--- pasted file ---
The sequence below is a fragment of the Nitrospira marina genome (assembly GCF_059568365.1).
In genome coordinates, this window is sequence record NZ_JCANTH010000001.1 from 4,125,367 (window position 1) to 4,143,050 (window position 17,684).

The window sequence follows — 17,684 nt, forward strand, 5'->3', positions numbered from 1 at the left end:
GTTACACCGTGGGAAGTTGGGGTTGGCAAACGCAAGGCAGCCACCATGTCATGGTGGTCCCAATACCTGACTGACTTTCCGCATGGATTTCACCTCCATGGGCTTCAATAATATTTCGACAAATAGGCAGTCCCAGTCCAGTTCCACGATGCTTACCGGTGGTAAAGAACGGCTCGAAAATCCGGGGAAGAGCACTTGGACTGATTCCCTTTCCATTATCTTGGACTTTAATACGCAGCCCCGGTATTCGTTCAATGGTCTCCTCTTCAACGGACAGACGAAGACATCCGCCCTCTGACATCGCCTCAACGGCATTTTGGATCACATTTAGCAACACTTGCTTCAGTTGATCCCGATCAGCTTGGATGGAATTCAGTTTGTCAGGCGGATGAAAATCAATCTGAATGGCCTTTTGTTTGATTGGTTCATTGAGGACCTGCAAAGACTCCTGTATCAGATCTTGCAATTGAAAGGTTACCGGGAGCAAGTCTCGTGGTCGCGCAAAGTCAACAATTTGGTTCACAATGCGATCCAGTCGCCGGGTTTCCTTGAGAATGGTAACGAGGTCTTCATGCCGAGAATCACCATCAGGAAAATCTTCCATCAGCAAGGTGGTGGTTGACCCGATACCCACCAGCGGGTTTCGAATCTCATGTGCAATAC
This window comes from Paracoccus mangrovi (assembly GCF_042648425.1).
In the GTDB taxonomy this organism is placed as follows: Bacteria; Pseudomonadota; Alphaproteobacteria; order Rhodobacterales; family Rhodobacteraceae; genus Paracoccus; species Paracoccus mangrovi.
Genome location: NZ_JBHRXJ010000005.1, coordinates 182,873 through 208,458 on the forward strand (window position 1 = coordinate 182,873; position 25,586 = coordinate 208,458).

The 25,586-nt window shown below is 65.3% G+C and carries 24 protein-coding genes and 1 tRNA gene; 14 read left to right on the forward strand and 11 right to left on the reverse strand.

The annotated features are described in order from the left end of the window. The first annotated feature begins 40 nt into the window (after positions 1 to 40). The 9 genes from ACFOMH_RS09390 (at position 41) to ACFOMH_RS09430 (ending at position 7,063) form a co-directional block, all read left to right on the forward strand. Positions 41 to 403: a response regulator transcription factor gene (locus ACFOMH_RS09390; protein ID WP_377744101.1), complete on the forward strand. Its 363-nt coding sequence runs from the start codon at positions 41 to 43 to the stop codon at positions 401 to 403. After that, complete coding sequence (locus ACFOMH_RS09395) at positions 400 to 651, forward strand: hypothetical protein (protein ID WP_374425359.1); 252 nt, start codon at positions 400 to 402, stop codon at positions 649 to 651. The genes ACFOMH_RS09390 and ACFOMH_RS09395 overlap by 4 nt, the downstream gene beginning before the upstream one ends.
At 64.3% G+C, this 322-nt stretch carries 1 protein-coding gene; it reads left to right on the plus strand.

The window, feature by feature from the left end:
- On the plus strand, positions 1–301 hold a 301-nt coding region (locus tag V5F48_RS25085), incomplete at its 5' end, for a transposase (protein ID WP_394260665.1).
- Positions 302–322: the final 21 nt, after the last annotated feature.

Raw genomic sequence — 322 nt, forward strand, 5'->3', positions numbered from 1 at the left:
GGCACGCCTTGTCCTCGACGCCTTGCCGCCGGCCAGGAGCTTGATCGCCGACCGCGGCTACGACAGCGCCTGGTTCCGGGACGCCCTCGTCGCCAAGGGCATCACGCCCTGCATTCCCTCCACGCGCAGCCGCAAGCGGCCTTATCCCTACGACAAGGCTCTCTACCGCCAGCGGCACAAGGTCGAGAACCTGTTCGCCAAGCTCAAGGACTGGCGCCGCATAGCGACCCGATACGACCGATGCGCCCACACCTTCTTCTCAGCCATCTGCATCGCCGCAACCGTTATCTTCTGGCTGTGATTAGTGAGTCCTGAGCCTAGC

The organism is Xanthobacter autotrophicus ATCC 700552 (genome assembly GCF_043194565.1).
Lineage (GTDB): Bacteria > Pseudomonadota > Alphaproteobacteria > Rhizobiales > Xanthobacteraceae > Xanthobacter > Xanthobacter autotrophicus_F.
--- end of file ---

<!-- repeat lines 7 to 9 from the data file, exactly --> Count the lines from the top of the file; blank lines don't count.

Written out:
Genome location: NZ_JBHRXJ010000005.1, coordinates 182,873 through 208,458 on the forward strand (window position 1 = coordinate 182,873; position 25,586 = coordinate 208,458).

The 25,586-nt window shown below is 65.3% G+C and carries 24 protein-coding genes and 1 tRNA gene; 14 read left to right on the forward strand and 11 right to left on the reverse strand.

The annotated features are described in order from the left end of the window. The first annotated feature begins 40 nt into the window (after positions 1 to 40). The 9 genes from ACFOMH_RS09390 (at position 41) to ACFOMH_RS09430 (ending at position 7,063) form a co-directional block, all read left to right on the forward strand. Positions 41 to 403: a response regulator transcription factor gene (locus ACFOMH_RS09390; protein ID WP_377744101.1), complete on the forward strand. Its 363-nt coding sequence runs from the start codon at positions 41 to 43 to the stop codon at positions 401 to 403. After that, complete coding sequence (locus ACFOMH_RS09395) at positions 400 to 651, forward strand: hypothetical protein (protein ID WP_374425359.1); 252 nt, start codon at positions 400 to 402, stop codon at positions 649 to 651. The genes ACFOMH_RS09390 and ACFOMH_RS09395 overlap by 4 nt, the downstream gene beginning before the upstream one ends.